I’ve been doing a lot of research on LINQ for episode 6 of the Coding Blocks podcast and I was a bit surprised by what I came up with.

I had originally thought of LINQ as a feature. I had heard the parable of the guy at the white board, writing what they thought code should look like and then worked backwards on how to get there. This makes sense, but what surprised me was just how much of the building blocks were already there.

There are a lot of opinions around unit testing coverage tools, and I get the debate. However, if I’m working on a fun, no-deadline, side project then I don’t have a lot of excuses for ignoring it. Especially when dependencies are basically null, like ColorMine.

These types of posts have been done ad nauseam, but I’m putting together my own short list for a presentation so I thought I’d share.

They’re not such a big deal in the grand scope of life, the universe and everything, in fact, these are far from the worst missteps you can take in programming.

However, seeing these same problems year after year drives me crazy. It’s like fingernails on a chalkboard.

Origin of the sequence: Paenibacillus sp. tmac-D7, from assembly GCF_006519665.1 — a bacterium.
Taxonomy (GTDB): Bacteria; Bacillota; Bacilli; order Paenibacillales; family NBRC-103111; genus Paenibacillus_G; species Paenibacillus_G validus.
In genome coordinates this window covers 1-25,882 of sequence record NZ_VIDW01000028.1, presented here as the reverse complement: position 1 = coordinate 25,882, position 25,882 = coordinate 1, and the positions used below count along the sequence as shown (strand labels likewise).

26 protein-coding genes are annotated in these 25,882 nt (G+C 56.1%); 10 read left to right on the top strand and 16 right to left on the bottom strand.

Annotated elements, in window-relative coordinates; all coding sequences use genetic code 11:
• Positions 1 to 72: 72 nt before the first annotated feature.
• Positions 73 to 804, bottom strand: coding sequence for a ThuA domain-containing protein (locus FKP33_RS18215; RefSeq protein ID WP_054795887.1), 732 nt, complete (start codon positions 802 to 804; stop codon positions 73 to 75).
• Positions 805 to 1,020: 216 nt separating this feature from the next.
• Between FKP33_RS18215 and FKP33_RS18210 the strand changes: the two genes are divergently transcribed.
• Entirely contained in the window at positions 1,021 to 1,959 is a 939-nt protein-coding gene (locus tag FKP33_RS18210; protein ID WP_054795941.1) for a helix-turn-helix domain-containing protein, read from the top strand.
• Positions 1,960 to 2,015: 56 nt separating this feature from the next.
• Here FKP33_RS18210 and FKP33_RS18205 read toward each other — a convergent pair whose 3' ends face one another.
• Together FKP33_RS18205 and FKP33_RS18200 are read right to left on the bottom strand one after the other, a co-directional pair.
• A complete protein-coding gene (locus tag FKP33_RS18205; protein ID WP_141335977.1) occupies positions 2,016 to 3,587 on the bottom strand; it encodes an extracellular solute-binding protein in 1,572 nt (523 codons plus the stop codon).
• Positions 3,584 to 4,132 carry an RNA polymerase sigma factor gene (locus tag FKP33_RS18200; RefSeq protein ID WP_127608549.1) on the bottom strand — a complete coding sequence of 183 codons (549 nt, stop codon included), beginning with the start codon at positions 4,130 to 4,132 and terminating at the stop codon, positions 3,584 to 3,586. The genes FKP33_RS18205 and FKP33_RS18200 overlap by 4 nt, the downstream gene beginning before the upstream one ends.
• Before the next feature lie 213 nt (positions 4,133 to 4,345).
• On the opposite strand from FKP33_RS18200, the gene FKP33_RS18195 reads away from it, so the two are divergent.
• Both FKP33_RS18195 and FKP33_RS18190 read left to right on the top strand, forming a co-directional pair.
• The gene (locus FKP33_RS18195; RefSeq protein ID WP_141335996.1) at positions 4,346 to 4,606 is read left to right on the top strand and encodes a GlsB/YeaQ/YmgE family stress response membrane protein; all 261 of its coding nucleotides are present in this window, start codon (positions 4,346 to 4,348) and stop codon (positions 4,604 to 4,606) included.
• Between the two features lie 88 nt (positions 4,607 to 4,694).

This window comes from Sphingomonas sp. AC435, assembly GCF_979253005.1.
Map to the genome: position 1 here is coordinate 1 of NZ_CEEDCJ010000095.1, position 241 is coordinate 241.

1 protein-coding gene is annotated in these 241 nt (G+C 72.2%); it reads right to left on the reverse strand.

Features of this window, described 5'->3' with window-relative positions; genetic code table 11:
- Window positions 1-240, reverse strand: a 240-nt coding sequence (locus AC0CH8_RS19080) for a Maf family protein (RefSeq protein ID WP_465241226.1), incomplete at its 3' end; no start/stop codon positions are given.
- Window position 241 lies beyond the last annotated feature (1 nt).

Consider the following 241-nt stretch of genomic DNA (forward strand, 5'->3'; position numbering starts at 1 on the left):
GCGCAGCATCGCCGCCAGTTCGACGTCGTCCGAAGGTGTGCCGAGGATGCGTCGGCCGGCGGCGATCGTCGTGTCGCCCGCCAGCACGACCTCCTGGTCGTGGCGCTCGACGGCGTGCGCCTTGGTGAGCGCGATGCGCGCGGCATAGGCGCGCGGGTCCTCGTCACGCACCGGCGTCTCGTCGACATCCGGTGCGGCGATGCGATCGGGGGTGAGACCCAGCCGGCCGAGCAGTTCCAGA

It makes my soul hurt.

So without further ado, I present to you: My Top 4 JavaScript No-No List Continue reading →

I had an easy time with this one, which makes me feel a lot better about all the ones I had problems with!

No fancy-pants recursion or math short-cuts here, just a straight forward logic problem. The only “trick” here is to realize that since a <e; b < c, we only need to check values of a and b up to 499.

I’m sure you could whittle that number down by crunching the numbers, but it’s good enough for me! Continue reading →

The real trick here is to cut down on the numbers you check. Since the problem gives you 918273645 as an example we know the answer must be greater than or equal to it…meaning we only need to check digits that start with 9!

I don’t actually do it because I couldn’t figure out an elegant way to do, but it runs in just a few milliseconds so it’s fast enough in my book.

Another important factor to note is that you only need to check numbers up to 9_876 since this is the first ‘half’ of the largest pandigital possible.

Those two tricks will cut down the calculations you need to run to just a few thousand.

What is the largest 1 to 9 pandigital 9-digit number that can be formed as the concatenated product of an integer with (1,2, … , n) where n 1?

def get_pandigital? n
nums = []
(1..9).each do |digit|
nums += (n * digit).to_s.split ''
return 0 if nums.size != nums.uniq.size || nums.include?('0')
return nums.join('').to_i if nums.size == 9
end
end
solution = 0
(9..9_876).each do |n|